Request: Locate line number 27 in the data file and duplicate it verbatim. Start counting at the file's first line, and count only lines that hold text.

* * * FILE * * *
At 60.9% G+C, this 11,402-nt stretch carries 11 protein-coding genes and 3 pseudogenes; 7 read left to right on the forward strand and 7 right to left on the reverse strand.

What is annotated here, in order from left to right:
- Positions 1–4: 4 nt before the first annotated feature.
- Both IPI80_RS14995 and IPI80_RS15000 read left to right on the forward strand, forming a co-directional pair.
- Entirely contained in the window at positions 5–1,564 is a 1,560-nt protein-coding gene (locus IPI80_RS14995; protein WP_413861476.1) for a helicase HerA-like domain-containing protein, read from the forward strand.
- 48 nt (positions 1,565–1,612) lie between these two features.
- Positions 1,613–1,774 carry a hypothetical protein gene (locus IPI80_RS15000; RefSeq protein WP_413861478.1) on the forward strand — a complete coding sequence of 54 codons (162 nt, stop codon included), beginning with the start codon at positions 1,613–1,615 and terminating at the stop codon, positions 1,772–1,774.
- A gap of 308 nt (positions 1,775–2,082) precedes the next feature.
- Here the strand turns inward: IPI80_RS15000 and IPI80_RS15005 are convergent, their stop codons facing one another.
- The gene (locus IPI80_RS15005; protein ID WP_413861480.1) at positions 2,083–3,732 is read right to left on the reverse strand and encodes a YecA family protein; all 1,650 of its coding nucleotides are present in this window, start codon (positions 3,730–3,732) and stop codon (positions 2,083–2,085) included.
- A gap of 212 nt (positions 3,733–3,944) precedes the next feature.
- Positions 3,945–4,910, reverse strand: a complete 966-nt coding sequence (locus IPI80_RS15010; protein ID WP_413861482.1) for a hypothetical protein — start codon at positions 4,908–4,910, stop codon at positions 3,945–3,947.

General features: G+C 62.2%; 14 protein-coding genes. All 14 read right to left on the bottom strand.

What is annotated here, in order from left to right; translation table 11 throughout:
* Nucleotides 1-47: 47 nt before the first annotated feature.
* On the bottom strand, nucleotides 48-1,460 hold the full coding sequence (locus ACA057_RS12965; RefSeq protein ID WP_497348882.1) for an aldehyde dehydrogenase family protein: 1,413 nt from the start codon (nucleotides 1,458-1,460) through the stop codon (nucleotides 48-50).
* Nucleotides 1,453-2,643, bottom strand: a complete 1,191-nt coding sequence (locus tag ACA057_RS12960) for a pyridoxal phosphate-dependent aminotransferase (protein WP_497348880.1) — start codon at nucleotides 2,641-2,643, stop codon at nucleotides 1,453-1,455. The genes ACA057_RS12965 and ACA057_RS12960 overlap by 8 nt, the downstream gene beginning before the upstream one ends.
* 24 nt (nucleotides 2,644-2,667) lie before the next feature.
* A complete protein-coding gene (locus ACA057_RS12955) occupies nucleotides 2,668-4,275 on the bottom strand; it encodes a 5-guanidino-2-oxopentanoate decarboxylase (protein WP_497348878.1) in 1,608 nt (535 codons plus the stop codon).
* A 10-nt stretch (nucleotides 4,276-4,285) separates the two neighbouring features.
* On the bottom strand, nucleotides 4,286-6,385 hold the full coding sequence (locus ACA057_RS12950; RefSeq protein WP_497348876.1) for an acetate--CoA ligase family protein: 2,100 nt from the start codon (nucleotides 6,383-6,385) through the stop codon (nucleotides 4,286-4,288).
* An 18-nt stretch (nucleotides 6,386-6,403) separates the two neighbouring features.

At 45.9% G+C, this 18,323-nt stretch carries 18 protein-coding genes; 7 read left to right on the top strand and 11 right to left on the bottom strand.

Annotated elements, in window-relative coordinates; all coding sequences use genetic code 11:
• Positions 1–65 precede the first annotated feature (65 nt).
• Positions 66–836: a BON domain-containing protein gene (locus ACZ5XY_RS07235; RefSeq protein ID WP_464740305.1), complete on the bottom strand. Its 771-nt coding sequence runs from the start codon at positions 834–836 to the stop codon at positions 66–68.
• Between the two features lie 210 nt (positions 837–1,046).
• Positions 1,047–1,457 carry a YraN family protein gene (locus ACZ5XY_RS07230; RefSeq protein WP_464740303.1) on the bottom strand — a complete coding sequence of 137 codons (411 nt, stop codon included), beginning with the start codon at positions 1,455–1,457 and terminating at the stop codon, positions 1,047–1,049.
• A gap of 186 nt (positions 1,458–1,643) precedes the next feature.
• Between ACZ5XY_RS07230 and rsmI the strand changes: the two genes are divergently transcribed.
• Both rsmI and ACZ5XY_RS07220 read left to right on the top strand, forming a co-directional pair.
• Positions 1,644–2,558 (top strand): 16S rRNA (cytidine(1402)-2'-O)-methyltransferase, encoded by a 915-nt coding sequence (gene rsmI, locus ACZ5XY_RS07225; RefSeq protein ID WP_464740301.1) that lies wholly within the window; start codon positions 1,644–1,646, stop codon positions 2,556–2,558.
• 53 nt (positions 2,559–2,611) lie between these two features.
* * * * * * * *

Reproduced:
• Between the two features lie 210 nt (positions 837–1,046).